Reproduction Furniture: Don’t Settle For Second Fiddle

March 2, 2012 · Posted in Family 

While the term reproduction, when used in a vague sense, usually generates a negative impression in most people’s minds, the term reproduction furniture is almost always thought of in a more positive light. Such a high regard is placed on reproductions based on specific designs, that the copies themselves are almost as desired as the pieces upon which their design is based. Even those that have the economic means to research, locate, and purchase rare pieces of furniture often notice several powerful reasons to instead explore their options in the reproduction market.

As is often the case when interacting with certain high end items, classical furniture demand often outstrips supply, necessitating the creation of reproduction furniture. Whether due to political or cultural factors, many classical periods are underrepresented when it comes to the availability of furniture or other contemporary artifacts. Unfortunately for private collectors, what usually occurs is that the few remaining relics of specific epochs end up on display in museums based or other public venues.

Reproduction furniture moreover does not suffer from the frailty or structural limitations of most actual antique furniture. No matter the skill level of the carpenter in question or how resilient the design medium, time takes its inexorable toll on all things, especially four-hundred year old oak. Additionally, many period pieces were constructed with a more minimalistic design paradigm in mind; not only were people smaller, but most private residences were as well. A skilled carpenter can create a reproduction that is simply a larger, more structurally reliable version of a classical model or famous work.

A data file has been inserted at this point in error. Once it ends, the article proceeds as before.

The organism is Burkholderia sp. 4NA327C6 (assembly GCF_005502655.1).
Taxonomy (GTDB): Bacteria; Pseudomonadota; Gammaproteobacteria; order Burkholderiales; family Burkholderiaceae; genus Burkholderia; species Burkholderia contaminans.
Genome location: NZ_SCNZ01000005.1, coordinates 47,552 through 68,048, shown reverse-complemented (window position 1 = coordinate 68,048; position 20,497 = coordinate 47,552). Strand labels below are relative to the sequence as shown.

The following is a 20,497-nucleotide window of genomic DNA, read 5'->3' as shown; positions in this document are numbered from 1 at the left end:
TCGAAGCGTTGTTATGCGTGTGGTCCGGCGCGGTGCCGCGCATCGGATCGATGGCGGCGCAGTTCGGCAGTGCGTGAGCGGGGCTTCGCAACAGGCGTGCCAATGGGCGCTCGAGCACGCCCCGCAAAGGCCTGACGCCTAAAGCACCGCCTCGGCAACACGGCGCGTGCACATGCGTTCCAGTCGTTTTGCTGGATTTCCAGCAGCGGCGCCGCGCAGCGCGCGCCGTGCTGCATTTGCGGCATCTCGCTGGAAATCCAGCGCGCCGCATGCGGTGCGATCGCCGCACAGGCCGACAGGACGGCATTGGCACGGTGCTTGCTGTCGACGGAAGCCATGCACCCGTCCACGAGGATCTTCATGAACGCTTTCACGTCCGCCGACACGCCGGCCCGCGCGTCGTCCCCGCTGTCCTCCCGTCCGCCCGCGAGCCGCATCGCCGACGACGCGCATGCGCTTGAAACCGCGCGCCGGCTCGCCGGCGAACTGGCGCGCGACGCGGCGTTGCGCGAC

Possessing a piece of reproduction furniture is just typically not as mentally taxing as owning a piece of history, as anyone who has ever owned an antique or possessed a family heirloom can attest. Even though many people own dozens of costly gadgets or trinkets, unlike an unusual collectible, none of those items is particularly difficult to replace in the event of theft or damage. Unfortunately, since most collectors want to display, or even use their antique furniture, unlike precious items that are locked away, the furniture is left out for public exhibition.

One of the final benefits of ordering reproduction furniture is the consumer has the ability to custom design the item, enabling the implementation of certain nontraditional features. Naturally, a vast majority of furniture was not constructed with electronic considerations in mind. Since most people are gadget crazy, they expect everything, even their reproduction pieces, to offer integration capabilities and compatibility options. While an entertainment center in the center of a room based entirely on a classical concept would look funny, it’s hard not to appreciate a flat screen hidden behind the hinged top of a reproduction china cabinet.

Additional details can be found on reproduction furniture and you may also want to check antique furniture. Great honor is given to Larry Z. Dixon for her involvement for the subject verification.

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